How the US is choking innovation with their non-approach to regulation
US regulators are aiming at crypto companies, but it's innovation that's taking the hit.
Over the past few months, several regulatory bodies including the OCC, the SEC, NYDFS, have been putting the squeeze on banks working with crypto companies, and the crypto companies themselves.
IN January, the OCC issued a joint statement alongside the FDIC and Federal Reserve “strongly discouraging” banks from supporting crypto. A month later, the SEC issued a Wells notice to Paxos, alleging that BUSD – a stablecoin issued by Paxos – is an unregistered security. On that same day, the NYDFS, which directly regulates Paxos, ordered Paxos to halt the issuance of BUSD.
The fact that Paxos is being targeted is not a surprise, really — stablecoins are taking over the world of finance. They're poised to become a major disruption in how we handle money. It goes without saying that the SEC would be seeking some level of control over them.
But here's the thing: stablecoins aren't securities.
The SEC is saying that Binance USD constitutes a money market account. But that isn't as straightforward as it sounds. Stablecoins don't promise any kind of expectation of profit return on investment for the end user. Yes, the issuer is making money, but it isn't being passed along to the holder of the coin. This classification is blurry at best. In my opinion, it seems like grasping at straws, trying to make a square-pegged stablecoin fit into their round-hole regulation.
Meanwhile, NYDFS retracted the guidelines they had put out just in December of last year, on the requirements for a BitLicense, and are now saying that any crypto activity will require the license, which is prohibitively expensive and onerous to get for most innovators.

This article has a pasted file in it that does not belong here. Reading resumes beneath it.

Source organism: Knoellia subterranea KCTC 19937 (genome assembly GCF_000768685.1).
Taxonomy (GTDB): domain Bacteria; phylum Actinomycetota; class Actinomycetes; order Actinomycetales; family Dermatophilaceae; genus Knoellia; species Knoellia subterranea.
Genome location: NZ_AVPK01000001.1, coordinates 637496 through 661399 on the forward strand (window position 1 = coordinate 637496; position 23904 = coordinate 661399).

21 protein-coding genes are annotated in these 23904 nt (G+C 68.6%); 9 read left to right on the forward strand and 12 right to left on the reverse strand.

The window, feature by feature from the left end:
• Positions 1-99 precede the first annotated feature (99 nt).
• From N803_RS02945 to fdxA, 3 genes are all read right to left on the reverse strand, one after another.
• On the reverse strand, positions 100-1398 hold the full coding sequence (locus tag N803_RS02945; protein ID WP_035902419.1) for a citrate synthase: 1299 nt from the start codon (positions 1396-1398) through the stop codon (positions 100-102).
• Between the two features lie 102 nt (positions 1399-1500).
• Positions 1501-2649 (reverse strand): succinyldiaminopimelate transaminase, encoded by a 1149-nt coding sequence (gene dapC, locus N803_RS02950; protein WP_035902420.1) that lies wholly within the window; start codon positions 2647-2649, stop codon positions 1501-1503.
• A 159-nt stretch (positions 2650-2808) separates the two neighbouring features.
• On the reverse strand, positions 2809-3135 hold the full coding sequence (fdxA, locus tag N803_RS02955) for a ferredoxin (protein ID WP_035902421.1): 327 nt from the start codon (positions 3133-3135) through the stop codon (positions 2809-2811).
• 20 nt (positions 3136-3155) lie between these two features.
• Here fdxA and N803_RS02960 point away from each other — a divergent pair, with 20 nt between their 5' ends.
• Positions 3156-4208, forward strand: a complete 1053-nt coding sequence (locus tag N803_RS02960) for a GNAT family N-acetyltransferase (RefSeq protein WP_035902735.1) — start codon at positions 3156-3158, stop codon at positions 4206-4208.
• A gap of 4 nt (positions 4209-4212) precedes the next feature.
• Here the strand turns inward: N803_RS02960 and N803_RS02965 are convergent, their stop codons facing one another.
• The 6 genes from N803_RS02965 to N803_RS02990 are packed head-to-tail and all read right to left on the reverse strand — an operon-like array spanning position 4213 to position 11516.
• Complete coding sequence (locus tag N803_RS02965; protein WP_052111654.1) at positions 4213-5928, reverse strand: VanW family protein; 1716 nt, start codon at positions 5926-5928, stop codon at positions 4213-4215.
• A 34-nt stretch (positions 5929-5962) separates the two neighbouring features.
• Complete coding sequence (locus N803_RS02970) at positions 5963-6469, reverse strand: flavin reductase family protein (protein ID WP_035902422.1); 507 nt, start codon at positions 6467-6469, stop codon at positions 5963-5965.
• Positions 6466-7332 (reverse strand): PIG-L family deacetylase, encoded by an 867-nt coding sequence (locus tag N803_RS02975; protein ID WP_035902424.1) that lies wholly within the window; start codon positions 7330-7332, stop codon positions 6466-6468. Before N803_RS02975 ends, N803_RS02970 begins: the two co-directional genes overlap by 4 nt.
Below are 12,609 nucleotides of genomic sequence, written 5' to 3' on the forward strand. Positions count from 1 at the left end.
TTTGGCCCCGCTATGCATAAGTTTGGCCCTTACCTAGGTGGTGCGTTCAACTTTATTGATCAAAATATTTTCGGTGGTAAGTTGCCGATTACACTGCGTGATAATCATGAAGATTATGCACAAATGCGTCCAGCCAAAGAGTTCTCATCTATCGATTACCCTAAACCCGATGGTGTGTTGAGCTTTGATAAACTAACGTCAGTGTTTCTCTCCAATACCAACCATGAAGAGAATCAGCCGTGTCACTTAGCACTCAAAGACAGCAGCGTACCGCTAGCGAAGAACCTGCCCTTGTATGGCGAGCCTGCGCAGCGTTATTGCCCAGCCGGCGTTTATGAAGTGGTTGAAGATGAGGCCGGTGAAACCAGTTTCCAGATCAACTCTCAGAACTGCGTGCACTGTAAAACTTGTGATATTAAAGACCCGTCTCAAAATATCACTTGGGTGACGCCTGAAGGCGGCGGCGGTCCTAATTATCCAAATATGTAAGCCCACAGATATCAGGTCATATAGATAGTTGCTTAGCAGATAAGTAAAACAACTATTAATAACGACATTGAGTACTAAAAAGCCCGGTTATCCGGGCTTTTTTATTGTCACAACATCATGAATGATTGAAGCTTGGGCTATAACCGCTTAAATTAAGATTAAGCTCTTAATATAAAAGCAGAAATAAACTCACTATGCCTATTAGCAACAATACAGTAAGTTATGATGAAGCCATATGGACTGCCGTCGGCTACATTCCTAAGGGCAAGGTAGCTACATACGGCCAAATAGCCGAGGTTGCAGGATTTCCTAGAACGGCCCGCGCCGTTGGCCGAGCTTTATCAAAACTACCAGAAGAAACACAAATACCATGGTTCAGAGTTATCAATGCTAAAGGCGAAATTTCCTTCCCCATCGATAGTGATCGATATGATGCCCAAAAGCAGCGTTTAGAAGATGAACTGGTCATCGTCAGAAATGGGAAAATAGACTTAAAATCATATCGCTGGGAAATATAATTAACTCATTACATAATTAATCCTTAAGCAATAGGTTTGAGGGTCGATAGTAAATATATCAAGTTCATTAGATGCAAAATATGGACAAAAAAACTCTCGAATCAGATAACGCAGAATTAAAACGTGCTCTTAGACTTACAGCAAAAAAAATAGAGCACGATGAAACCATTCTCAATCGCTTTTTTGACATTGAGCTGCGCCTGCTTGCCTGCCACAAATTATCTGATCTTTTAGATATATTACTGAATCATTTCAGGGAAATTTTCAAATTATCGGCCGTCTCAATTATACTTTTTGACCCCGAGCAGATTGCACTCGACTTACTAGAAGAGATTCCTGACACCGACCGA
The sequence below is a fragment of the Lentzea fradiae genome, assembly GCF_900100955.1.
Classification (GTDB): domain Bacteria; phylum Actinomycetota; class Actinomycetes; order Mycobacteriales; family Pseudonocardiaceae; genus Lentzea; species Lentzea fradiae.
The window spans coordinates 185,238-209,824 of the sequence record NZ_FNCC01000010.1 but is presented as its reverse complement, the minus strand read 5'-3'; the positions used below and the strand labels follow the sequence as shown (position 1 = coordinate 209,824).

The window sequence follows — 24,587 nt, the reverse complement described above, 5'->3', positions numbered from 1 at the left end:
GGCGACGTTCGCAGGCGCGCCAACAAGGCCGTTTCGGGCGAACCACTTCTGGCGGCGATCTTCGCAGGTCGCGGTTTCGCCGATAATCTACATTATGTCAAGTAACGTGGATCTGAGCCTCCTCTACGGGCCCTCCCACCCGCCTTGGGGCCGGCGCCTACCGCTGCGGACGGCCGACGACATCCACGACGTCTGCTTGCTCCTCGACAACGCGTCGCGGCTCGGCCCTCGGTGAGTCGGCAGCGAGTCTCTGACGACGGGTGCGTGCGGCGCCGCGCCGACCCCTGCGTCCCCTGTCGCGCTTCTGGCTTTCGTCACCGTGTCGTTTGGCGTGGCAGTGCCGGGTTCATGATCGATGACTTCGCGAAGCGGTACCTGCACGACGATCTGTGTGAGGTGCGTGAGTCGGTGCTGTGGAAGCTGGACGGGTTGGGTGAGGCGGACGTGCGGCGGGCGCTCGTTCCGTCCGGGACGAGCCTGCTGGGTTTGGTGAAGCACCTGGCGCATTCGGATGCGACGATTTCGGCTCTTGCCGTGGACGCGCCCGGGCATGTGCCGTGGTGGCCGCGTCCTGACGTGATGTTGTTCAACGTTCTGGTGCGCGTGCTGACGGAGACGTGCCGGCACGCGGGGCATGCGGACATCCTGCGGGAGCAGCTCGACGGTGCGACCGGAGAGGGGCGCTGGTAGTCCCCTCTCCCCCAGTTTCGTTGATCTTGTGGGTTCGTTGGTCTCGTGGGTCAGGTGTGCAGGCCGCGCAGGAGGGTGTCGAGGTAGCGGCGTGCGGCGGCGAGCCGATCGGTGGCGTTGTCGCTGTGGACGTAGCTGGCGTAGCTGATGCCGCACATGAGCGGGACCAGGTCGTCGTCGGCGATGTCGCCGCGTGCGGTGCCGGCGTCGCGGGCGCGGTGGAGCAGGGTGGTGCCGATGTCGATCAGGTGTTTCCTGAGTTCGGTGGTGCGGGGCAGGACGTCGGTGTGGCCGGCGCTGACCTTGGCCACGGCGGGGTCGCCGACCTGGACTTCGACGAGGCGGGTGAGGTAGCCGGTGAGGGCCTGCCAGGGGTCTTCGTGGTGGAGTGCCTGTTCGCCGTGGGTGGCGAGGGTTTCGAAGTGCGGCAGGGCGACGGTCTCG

All of this isn’t just hearsay, we have seen it firsthand in our operations at Conduit. In fact, it has factored heavily into our decision not to invest in building a US presence. And while focusing on business outside of the US can be costly and complicated in many industries – it is actually easier to do that than operate in the US for crypto and web3 companies.
While SEC chair Gensler says that crypto companies should "come into compliance" the reality is that there isn't a clear path to do that. In fact, the SEC's actions contradict their words.
There is no clear answer as to why this is happening. An easy excuse is increased scrutiny following high-profile crashes and scandals. FTX and Celsius come to mind. But that doesn't tell the whole story.
Attempting to stop fraud by blocking banks from working with crypto companies completely is like blowing up a highway to catch an escaping car. What about all the good actors building innovative, potentially revolutionary products?
Isn't that innovation what the U.S. is known for? What will stopping innovation accomplish, besides kicking off the Great Blockchain Brain Drain of the United States?
That may be a bit of an exaggeration: I don't really expect all crypto entrepreneurs and developers to pack up and leave the country tomorrow.